Empty. Re-fill. Go again.
This is the simple yet unforgiving cycle for an elite athlete. It begins the moment they decide to heave themselves into the beautiful unknown of championship matches, rising heights, and harder dives.
And the crescendo of an Olympic season can begin in late summer. The off-season for some Olympic sports is as short as a handful of weeks.
Pole vault world champion Shawn Barber is fresh off a transcendent season.
In late August the 21-year-old cleared 5.90-metres for his first world title. Then he turned pro and medalled at two more Diamond League meets to finish a season where he also became the Pan Am champion. That’s a lot of stuff to win.
His replenishment will be in the mind, “The whole reason people get hurt is usually mental,” said Barber of his sport, where intense focus turns to acrobatics after a split-second take-off.
Speaking with Olympic.ca in mid-September, Barber was one-week removed from his final competition, “I’m going to really enjoy looking back on it,” he said from Akron, Ohio, “In a couple weeks I’m going to do my best to put that season behind me and start looking towards 2016 and Rio.”
After she won a bronze at worlds, Calgary-based wrestler Geneviève Morrison visited her husband (who is in Toronto for a job).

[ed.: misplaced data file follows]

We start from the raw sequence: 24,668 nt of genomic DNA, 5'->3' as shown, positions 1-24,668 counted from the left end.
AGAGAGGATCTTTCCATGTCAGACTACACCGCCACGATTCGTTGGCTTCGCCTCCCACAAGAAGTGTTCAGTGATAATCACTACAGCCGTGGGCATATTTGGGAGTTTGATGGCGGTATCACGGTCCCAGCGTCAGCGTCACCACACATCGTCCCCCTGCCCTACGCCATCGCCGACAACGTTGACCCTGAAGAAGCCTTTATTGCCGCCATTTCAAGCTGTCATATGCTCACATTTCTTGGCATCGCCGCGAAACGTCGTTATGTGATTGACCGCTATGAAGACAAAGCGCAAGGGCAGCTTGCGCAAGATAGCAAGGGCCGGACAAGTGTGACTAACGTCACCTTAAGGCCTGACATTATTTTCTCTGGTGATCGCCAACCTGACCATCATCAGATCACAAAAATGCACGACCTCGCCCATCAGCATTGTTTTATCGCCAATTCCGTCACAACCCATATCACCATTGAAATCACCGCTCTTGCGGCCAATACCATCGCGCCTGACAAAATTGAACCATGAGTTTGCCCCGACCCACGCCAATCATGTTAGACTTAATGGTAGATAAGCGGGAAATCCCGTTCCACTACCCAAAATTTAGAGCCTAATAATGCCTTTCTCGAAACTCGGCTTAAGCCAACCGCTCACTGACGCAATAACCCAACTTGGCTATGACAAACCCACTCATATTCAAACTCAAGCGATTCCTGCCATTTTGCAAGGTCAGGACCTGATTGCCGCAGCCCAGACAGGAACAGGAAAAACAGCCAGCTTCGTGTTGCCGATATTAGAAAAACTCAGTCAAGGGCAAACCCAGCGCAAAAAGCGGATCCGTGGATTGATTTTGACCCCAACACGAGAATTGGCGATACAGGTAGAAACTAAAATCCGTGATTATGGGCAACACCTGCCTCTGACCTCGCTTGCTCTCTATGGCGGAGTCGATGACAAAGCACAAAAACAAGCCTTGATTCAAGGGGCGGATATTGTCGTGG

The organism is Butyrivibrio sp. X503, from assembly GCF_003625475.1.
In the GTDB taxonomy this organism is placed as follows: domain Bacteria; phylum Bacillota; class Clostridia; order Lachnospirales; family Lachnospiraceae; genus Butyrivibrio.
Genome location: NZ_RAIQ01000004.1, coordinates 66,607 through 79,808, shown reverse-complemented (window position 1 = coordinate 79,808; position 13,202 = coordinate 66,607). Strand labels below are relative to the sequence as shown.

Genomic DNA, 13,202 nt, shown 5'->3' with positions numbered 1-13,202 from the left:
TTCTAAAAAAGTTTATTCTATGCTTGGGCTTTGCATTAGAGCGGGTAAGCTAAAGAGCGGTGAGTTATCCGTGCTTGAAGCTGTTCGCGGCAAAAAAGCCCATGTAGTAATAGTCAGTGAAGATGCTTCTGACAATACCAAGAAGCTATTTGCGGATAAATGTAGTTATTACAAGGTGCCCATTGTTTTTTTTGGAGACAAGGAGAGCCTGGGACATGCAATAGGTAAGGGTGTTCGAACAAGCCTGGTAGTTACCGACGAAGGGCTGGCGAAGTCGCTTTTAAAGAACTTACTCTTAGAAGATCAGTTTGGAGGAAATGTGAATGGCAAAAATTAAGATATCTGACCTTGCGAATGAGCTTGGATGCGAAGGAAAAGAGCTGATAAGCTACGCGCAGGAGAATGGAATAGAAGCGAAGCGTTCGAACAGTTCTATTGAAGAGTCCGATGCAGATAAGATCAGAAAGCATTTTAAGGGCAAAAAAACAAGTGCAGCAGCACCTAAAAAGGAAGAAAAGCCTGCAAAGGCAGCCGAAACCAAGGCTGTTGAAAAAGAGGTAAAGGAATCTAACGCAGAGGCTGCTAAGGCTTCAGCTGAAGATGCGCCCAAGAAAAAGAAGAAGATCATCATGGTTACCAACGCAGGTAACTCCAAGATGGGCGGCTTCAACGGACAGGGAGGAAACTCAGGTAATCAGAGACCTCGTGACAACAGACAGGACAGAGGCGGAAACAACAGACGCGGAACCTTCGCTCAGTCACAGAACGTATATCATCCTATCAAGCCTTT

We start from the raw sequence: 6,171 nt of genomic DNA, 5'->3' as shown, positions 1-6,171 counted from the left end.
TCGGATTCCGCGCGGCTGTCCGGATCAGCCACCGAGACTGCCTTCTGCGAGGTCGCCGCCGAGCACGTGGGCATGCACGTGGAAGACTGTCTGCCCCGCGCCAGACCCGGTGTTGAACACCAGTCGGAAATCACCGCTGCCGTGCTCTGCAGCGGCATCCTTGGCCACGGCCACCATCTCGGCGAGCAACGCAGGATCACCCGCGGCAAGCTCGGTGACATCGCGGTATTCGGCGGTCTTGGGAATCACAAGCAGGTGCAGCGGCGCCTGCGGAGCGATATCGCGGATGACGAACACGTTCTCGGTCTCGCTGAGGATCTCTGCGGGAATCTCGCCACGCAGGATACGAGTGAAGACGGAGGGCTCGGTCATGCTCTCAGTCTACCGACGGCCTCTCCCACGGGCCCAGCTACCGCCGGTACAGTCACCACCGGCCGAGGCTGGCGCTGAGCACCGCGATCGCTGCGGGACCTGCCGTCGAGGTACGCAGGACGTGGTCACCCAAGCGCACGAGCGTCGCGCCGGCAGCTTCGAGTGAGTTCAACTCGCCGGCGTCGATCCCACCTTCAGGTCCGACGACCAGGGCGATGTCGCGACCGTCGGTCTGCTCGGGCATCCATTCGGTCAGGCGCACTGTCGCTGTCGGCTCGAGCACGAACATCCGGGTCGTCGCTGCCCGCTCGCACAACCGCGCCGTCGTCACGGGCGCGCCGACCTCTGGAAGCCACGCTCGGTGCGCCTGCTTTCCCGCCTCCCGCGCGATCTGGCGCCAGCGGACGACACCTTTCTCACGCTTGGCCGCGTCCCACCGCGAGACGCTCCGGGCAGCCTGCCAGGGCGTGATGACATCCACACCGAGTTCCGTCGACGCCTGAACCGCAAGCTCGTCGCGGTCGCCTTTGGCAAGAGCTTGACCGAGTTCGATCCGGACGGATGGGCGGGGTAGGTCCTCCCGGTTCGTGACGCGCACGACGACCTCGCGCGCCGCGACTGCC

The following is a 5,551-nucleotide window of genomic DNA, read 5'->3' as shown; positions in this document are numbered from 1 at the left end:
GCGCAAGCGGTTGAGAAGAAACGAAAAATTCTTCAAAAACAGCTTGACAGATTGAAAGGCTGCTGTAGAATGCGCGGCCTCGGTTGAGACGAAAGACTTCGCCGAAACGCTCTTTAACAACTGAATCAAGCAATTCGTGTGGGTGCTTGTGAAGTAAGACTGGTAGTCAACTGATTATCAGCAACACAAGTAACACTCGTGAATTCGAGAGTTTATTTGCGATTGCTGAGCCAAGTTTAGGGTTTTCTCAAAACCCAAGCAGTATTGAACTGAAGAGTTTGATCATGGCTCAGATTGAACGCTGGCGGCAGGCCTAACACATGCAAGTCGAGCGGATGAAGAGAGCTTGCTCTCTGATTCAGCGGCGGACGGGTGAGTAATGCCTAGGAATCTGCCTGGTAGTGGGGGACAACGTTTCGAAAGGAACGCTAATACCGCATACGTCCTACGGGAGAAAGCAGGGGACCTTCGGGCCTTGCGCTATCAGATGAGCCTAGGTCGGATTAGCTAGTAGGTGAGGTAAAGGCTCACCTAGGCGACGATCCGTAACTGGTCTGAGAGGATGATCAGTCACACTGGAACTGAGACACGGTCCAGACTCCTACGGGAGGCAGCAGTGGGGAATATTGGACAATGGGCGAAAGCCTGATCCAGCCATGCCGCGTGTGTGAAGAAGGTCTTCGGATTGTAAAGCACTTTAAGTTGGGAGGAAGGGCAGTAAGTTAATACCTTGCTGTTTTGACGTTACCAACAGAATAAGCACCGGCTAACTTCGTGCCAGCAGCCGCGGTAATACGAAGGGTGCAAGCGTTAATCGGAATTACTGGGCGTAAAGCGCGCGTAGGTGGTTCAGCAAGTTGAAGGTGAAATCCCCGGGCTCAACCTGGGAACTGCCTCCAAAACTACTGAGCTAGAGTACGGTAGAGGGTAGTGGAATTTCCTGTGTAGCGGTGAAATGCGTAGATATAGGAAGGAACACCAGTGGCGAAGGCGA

“I was exhausted, we really emptied the tank going into the world championship,” she said. Like Barber, Morrison also won Pan Ams; she’ll take ‘a few weeks’ away from her sport.
“I think taking that time away from the wrestling mat is really important just so that when you get back into it you’ve regained a rational mindset,” said Morrison.
It’s also for safety reasons, “When you’re not feeling sharp you’re literally getting beaten on.”
Six diving world series, two Grand Prix, a nationals, plus Pan Ams and World Championships.
That was Jennifer Abel‘s season. Obviously she’s a bit tired, “I went straight home, I needed to be in my bed,” said the Olympic medallist.
She took two weeks completely off, then three-weeks in the gym, something she still considers easy. That’s a total of five weeks, her longest break since after London 2012. “I was excited to go back to the pool, and that means I rested enough to come back and train even harder,” said Abel, who is good enough to win multiple medals at her third Olympics.
A great number of summer Olympic sports have competitions pretty much the entire calendar year. The athletes become used to, and certainly covet, those few blessed weeks of normal life. Yet in a sense they are still working. Recovery is part of the performance equation. For many like Shawn Barber, Geneviève Morrison, and Jennifer Abel training for Rio 2016 begins during t-shirt weather.